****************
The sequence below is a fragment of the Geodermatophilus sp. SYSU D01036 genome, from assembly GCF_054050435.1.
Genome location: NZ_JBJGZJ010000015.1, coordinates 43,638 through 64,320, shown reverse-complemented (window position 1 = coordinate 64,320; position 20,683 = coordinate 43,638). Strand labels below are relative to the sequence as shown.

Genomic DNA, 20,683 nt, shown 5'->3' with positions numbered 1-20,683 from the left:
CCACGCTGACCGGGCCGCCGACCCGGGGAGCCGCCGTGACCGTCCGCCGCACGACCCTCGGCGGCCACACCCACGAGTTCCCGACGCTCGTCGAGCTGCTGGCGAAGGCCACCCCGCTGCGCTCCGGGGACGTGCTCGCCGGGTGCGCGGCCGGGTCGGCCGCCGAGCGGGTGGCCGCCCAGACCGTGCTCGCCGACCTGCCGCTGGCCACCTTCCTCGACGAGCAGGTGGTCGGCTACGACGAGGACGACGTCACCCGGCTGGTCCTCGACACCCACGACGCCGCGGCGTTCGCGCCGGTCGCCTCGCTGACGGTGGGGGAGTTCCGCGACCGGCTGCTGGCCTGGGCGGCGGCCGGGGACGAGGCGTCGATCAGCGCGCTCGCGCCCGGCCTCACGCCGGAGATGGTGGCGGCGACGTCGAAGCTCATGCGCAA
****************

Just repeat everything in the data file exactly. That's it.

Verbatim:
The sequence below is a fragment of the Geodermatophilus sp. SYSU D01036 genome, from assembly GCF_054050435.1.
Genome location: NZ_JBJGZJ010000015.1, coordinates 43,638 through 64,320, shown reverse-complemented (window position 1 = coordinate 64,320; position 20,683 = coordinate 43,638). Strand labels below are relative to the sequence as shown.

Genomic DNA, 20,683 nt, shown 5'->3' with positions numbered 1-20,683 from the left:
CCACGCTGACCGGGCCGCCGACCCGGGGAGCCGCCGTGACCGTCCGCCGCACGACCCTCGGCGGCCACACCCACGAGTTCCCGACGCTCGTCGAGCTGCTGGCGAAGGCCACCCCGCTGCGCTCCGGGGACGTGCTCGCCGGGTGCGCGGCCGGGTCGGCCGCCGAGCGGGTGGCCGCCCAGACCGTGCTCGCCGACCTGCCGCTGGCCACCTTCCTCGACGAGCAGGTGGTCGGCTACGACGAGGACGACGTCACCCGGCTGGTCCTCGACACCCACGACGCCGCGGCGTTCGCGCCGGTCGCCTCGCTGACGGTGGGGGAGTTCCGCGACCGGCTGCTGGCCTGGGCGGCGGCCGGGGACGAGGCGTCGATCAGCGCGCTCGCGCCCGGCCTCACGCCGGAGATGGTGGCGGCGACGTCGAAGCTCATGCGCAA